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Five Tips for Managing Social Media and E-Discovery Collections



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Like it or not, social media is now a workplace norm and presents new challenges for legal and IT teams responding to discovery requests. The myriad of social media sites, all with different retention policies, make it difficult to assess the size of the data and its content, when it must be collected and reviewed for legal and investigatory matters. Traditional collection tools can't search, preserve and collect social media data - which is stored in the cloud - due to its technical architecture.

E-discovery practitioners have developed processes to navigate these waters in an efficient and legally defensible way. Following are five tips for managing the legal and technical nuances of social media usage and e-discovery collections within corporations; and case study data to evidence how these can be applied to the real world.
 

1.   Metadata preservation. It is integral to e-discovery to preserve as much metadata as possible associated with all social media accounts and posts that may be relevant to a case. There are numerous tools on the market that "preserve" social media accounts, however these tools preserve the data in different ways and in different formats. When preparing social media data for a legal review, the manner in which the data is preserved is very important. The ability to index and search the metadata is paramount for cull-down purposes, and therefore must be a top priority at the preservation phase. 

2.  Review social media data alongside other electronically stored information. To determine relevance of any given set of social media data, it should be reviewed side-by-side with the other data sets that pertain to the case. Social media evidence must be considered in the full context of the case, not simply in a vacuum, or else critical evidence may be overlooked. Typically to do this, legal and IT teams will need to identify a review tool that has the ability to handle a wide range of data formats.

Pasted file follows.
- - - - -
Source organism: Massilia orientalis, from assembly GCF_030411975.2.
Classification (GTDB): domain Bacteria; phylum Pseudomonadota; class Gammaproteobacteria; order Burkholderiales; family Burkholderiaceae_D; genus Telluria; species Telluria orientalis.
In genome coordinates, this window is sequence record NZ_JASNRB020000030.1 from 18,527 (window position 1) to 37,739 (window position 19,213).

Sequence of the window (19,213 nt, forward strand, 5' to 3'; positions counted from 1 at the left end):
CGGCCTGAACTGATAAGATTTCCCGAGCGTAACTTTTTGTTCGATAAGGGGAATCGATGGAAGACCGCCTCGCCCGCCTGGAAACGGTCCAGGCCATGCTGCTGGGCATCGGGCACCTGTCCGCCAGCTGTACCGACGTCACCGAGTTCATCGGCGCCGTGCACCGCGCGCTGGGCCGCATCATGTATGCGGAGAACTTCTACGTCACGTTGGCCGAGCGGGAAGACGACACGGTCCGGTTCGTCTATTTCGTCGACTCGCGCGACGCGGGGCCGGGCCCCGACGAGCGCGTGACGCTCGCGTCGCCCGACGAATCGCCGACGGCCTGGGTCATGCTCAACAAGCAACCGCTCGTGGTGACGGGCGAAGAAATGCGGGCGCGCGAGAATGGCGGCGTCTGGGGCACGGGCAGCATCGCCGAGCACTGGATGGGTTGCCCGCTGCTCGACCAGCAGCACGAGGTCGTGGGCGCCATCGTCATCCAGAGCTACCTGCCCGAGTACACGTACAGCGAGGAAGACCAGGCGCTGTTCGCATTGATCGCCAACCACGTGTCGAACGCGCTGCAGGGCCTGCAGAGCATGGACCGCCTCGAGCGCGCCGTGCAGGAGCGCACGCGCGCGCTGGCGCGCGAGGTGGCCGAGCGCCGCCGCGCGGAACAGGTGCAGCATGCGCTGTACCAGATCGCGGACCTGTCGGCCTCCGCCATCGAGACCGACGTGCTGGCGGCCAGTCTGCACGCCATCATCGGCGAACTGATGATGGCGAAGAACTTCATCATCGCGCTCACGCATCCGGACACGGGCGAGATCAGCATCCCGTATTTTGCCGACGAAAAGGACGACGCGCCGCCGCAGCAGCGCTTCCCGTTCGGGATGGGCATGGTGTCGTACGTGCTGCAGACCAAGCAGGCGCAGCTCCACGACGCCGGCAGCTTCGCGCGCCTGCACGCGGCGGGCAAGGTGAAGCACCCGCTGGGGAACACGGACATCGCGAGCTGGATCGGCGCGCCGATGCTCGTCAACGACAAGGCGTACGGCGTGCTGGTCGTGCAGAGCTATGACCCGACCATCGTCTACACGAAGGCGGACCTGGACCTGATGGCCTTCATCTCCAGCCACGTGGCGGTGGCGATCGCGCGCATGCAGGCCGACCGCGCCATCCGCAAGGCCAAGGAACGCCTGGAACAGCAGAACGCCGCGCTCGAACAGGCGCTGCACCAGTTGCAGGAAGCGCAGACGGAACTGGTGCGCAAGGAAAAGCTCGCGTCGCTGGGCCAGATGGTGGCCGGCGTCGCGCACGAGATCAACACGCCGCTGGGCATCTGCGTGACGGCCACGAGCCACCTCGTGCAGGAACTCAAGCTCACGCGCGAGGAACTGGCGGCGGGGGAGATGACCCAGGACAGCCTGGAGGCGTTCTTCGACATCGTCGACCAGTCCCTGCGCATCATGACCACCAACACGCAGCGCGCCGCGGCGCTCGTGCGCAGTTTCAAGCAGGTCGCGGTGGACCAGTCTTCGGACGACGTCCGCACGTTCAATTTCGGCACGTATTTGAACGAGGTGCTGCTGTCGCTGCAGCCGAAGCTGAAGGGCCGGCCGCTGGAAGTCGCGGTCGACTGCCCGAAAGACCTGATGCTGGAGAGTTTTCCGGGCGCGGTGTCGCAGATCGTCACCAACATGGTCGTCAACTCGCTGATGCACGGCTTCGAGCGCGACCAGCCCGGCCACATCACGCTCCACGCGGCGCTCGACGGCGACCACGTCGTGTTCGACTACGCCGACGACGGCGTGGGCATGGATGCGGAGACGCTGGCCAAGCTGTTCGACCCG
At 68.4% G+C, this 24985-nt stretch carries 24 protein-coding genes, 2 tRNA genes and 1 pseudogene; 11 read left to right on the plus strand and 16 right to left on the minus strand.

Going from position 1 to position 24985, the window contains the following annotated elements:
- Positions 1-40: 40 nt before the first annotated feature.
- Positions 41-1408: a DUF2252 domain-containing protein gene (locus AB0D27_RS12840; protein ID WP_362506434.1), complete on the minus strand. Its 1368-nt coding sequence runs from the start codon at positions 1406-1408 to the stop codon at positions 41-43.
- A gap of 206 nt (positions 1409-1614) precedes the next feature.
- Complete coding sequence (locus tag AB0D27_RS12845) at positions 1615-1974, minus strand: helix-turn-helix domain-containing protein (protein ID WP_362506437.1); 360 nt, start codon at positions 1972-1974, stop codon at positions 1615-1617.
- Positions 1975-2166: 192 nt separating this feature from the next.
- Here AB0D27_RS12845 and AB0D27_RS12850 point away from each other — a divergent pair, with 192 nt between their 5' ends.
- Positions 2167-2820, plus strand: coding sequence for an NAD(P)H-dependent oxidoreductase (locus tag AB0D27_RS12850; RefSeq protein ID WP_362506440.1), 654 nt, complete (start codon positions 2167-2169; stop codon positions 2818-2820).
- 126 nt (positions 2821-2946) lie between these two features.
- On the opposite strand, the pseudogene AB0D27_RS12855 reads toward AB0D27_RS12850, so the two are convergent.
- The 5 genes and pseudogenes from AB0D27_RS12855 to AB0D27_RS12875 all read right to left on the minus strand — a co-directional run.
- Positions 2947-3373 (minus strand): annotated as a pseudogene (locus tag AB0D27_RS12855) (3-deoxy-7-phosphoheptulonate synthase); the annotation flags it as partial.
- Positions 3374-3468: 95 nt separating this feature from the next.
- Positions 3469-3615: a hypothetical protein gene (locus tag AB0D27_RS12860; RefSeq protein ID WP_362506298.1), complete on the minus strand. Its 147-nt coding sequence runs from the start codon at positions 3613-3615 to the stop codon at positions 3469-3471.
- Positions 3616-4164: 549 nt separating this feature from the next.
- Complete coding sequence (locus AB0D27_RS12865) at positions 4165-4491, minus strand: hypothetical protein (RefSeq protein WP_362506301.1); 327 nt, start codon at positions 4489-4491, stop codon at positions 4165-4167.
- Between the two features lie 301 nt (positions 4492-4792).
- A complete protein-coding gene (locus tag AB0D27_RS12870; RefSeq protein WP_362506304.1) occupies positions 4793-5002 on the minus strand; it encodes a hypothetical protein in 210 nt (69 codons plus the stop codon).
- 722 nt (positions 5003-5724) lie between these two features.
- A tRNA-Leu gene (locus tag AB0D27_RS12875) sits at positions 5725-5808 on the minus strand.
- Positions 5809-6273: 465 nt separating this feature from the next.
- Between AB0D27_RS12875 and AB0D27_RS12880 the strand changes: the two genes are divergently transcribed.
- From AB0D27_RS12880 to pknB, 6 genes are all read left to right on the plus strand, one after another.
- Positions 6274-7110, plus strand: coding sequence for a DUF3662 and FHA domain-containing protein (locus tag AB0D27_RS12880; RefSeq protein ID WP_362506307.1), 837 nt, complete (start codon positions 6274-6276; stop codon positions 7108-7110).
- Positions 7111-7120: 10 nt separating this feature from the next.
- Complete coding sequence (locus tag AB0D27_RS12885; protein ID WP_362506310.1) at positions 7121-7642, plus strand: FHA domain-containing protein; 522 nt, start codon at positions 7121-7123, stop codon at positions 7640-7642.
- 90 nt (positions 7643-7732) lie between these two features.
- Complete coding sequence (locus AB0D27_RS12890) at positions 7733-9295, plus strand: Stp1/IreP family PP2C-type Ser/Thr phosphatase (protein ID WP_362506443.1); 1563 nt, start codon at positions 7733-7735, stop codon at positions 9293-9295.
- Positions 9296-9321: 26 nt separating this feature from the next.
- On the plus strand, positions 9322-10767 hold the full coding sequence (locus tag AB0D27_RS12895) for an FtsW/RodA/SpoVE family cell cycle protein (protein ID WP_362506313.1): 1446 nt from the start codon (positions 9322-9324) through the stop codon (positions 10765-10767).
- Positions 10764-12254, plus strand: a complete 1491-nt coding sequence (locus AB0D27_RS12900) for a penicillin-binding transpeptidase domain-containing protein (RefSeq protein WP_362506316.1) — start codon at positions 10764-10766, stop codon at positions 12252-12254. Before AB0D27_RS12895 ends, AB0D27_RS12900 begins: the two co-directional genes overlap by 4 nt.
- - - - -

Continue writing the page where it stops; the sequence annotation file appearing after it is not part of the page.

3.   Be prepared for security issues. When collecting from individual social media accounts, the e-discovery team will typically need to obtain cooperation from the individuals in question, in order to access accounts. Social media networks are increasingly adding second and third layers of authentication to tighten security for their users - often times, a password alone will not be enough to gain access.

4.   Collection methods must enable significant culling. The volume of data within any given social media account can be overwhelming and will typically require a significant amount of culling to uncover any case-related data. Simple web crawls or screen captures will make life difficult when the time comes to cull out posts that are not relevant to the matter at hand. IT and legal should collaborate at the outset of the case to ensure that the overall collection strategy and the tools used will be able to support cull-down on a large dataset.

5.   Organize, document and identify. It is difficult to know what social media data is viewable and by whom. It is important to identify potentially relevant social media sources and organize all of the accounts, custodians, keywords and date ranges that need to be preserved as early as possible. Unlike some other forms of electronic discovery, the opposing side may be able to view or access case-sensitive data on publicly available social media accounts.

To understand what this looks like in a real-life scenario, consider a recent case involving collection of data from multiple social media sites. This particular case was a mass e-discovery exercise across four custodians and numerous social media accounts, in addition to standard data sources such as email and phone records. Through working with the individual custodians in question to obtain full access to their social media accounts, data was collected from more than 10 personal accounts on networks including Facebook, Twitter and LinkedIn. From these accounts, the discovery team collected each individual item and all associated metadata (versus collecting the entire dataset for review), making it easier to cull out non-responsive posts based on date, keyword, or author. All metadata, including likes, shares and comments, was preserved and produced to validate the relevancy and totality of the data and provide the investigatory team with a rich set of data with which to move forward on the matter.

Needless to say, social media e-discovery is a complex and ever-changing terrain. Understanding the technical nuances up front, and preparing for potential pitfalls will help legal and IT teams better handle the investigations and e-discovery collections that will inevitably arise as this form of communication continues to proliferate within the workplace.


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